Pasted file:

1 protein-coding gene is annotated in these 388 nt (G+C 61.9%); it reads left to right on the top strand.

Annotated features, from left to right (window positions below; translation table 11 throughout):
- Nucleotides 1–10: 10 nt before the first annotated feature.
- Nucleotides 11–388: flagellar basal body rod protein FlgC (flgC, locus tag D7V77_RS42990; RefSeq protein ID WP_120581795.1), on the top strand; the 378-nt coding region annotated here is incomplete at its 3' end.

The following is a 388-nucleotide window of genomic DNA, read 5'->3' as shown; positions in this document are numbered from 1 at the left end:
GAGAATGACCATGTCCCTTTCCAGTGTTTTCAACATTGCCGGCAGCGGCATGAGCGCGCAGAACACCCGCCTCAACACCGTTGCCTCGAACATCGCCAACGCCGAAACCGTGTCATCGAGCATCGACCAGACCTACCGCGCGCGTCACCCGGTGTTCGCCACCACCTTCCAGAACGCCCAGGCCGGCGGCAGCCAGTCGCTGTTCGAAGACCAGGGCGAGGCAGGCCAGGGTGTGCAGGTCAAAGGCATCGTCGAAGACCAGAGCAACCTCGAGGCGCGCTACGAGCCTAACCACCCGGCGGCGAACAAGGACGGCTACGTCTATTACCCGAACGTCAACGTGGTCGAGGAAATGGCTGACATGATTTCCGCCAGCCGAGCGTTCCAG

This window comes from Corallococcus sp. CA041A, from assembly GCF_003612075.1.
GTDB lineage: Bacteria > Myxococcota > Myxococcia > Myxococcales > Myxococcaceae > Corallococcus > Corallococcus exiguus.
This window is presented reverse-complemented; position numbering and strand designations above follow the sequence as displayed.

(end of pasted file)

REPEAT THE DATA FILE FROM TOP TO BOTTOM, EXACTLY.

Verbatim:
1 protein-coding gene is annotated in these 388 nt (G+C 61.9%); it reads left to right on the top strand.

Annotated features, from left to right (window positions below; translation table 11 throughout):
- Nucleotides 1–10: 10 nt before the first annotated feature.
- Nucleotides 11–388: flagellar basal body rod protein FlgC (flgC, locus tag D7V77_RS42990; RefSeq protein ID WP_120581795.1), on the top strand; the 378-nt coding region annotated here is incomplete at its 3' end.

The following is a 388-nucleotide window of genomic DNA, read 5'->3' as shown; positions in this document are numbered from 1 at the left end:
GAGAATGACCATGTCCCTTTCCAGTGTTTTCAACATTGCCGGCAGCGGCATGAGCGCGCAGAACACCCGCCTCAACACCGTTGCCTCGAACATCGCCAACGCCGAAACCGTGTCATCGAGCATCGACCAGACCTACCGCGCGCGTCACCCGGTGTTCGCCACCACCTTCCAGAACGCCCAGGCCGGCGGCAGCCAGTCGCTGTTCGAAGACCAGGGCGAGGCAGGCCAGGGTGTGCAGGTCAAAGGCATCGTCGAAGACCAGAGCAACCTCGAGGCGCGCTACGAGCCTAACCACCCGGCGGCGAACAAGGACGGCTACGTCTATTACCCGAACGTCAACGTGGTCGAGGAAATGGCTGACATGATTTCCGCCAGCCGAGCGTTCCAG

This window comes from Corallococcus sp. CA041A, from assembly GCF_003612075.1.
GTDB lineage: Bacteria > Myxococcota > Myxococcia > Myxococcales > Myxococcaceae > Corallococcus > Corallococcus exiguus.
This window is presented reverse-complemented; position numbering and strand designations above follow the sequence as displayed.